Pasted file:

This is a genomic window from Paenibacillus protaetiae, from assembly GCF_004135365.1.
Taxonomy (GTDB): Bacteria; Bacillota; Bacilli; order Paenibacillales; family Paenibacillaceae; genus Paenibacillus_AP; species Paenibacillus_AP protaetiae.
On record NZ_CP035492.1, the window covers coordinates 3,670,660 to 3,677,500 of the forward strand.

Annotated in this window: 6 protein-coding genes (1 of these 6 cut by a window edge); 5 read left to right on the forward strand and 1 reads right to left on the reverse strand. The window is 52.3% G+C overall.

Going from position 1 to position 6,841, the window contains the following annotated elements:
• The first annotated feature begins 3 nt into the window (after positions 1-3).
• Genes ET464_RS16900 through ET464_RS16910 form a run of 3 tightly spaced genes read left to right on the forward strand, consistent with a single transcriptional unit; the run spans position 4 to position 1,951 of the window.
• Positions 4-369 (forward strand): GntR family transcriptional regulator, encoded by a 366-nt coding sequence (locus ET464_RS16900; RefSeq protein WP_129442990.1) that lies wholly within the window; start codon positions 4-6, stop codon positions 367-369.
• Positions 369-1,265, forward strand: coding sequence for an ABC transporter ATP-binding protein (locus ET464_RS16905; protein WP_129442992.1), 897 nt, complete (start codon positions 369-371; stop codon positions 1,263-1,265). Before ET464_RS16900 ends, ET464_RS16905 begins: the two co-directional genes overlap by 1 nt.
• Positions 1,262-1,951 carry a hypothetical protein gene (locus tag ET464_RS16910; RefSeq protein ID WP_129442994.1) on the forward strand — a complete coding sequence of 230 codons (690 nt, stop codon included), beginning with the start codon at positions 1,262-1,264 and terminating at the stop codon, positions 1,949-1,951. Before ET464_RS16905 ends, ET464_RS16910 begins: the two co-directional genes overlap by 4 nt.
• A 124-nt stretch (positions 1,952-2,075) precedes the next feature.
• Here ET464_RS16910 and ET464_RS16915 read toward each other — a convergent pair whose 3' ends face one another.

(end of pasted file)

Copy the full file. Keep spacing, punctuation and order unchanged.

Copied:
This is a genomic window from Paenibacillus protaetiae, from assembly GCF_004135365.1.
Taxonomy (GTDB): Bacteria; Bacillota; Bacilli; order Paenibacillales; family Paenibacillaceae; genus Paenibacillus_AP; species Paenibacillus_AP protaetiae.
On record NZ_CP035492.1, the window covers coordinates 3,670,660 to 3,677,500 of the forward strand.

Annotated in this window: 6 protein-coding genes (1 of these 6 cut by a window edge); 5 read left to right on the forward strand and 1 reads right to left on the reverse strand. The window is 52.3% G+C overall.

Going from position 1 to position 6,841, the window contains the following annotated elements:
• The first annotated feature begins 3 nt into the window (after positions 1-3).
• Genes ET464_RS16900 through ET464_RS16910 form a run of 3 tightly spaced genes read left to right on the forward strand, consistent with a single transcriptional unit; the run spans position 4 to position 1,951 of the window.
• Positions 4-369 (forward strand): GntR family transcriptional regulator, encoded by a 366-nt coding sequence (locus ET464_RS16900; RefSeq protein WP_129442990.1) that lies wholly within the window; start codon positions 4-6, stop codon positions 367-369.
• Positions 369-1,265, forward strand: coding sequence for an ABC transporter ATP-binding protein (locus ET464_RS16905; protein WP_129442992.1), 897 nt, complete (start codon positions 369-371; stop codon positions 1,263-1,265). Before ET464_RS16900 ends, ET464_RS16905 begins: the two co-directional genes overlap by 1 nt.
• Positions 1,262-1,951 carry a hypothetical protein gene (locus tag ET464_RS16910; RefSeq protein ID WP_129442994.1) on the forward strand — a complete coding sequence of 230 codons (690 nt, stop codon included), beginning with the start codon at positions 1,262-1,264 and terminating at the stop codon, positions 1,949-1,951. Before ET464_RS16905 ends, ET464_RS16910 begins: the two co-directional genes overlap by 4 nt.
• A 124-nt stretch (positions 1,952-2,075) precedes the next feature.
• Here ET464_RS16910 and ET464_RS16915 read toward each other — a convergent pair whose 3' ends face one another.